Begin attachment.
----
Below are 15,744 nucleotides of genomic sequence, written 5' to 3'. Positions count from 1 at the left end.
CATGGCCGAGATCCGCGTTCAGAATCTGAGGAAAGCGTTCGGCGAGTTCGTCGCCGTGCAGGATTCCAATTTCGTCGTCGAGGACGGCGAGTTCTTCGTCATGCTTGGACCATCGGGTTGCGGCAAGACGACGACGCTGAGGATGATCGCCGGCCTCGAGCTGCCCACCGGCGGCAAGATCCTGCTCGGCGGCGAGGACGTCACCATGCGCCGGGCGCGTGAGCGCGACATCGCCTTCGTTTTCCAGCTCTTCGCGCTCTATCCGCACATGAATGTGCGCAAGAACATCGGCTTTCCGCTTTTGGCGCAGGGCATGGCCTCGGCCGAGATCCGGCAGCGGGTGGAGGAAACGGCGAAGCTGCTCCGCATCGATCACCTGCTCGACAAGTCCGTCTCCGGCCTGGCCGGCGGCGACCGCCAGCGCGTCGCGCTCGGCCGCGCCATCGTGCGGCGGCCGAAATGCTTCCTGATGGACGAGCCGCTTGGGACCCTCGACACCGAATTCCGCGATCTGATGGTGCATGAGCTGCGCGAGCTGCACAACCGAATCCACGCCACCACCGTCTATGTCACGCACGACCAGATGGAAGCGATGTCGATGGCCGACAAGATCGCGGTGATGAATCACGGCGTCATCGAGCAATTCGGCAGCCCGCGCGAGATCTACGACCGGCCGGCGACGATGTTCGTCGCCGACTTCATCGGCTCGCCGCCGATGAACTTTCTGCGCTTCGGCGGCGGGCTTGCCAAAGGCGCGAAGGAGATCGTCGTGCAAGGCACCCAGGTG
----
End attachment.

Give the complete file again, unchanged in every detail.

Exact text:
Below are 15,744 nucleotides of genomic sequence, written 5' to 3'. Positions count from 1 at the left end.
CATGGCCGAGATCCGCGTTCAGAATCTGAGGAAAGCGTTCGGCGAGTTCGTCGCCGTGCAGGATTCCAATTTCGTCGTCGAGGACGGCGAGTTCTTCGTCATGCTTGGACCATCGGGTTGCGGCAAGACGACGACGCTGAGGATGATCGCCGGCCTCGAGCTGCCCACCGGCGGCAAGATCCTGCTCGGCGGCGAGGACGTCACCATGCGCCGGGCGCGTGAGCGCGACATCGCCTTCGTTTTCCAGCTCTTCGCGCTCTATCCGCACATGAATGTGCGCAAGAACATCGGCTTTCCGCTTTTGGCGCAGGGCATGGCCTCGGCCGAGATCCGGCAGCGGGTGGAGGAAACGGCGAAGCTGCTCCGCATCGATCACCTGCTCGACAAGTCCGTCTCCGGCCTGGCCGGCGGCGACCGCCAGCGCGTCGCGCTCGGCCGCGCCATCGTGCGGCGGCCGAAATGCTTCCTGATGGACGAGCCGCTTGGGACCCTCGACACCGAATTCCGCGATCTGATGGTGCATGAGCTGCGCGAGCTGCACAACCGAATCCACGCCACCACCGTCTATGTCACGCACGACCAGATGGAAGCGATGTCGATGGCCGACAAGATCGCGGTGATGAATCACGGCGTCATCGAGCAATTCGGCAGCCCGCGCGAGATCTACGACCGGCCGGCGACGATGTTCGTCGCCGACTTCATCGGCTCGCCGCCGATGAACTTTCTGCGCTTCGGCGGCGGGCTTGCCAAAGGCGCGAAGGAGATCGTCGTGCAAGGCACCCAGGTG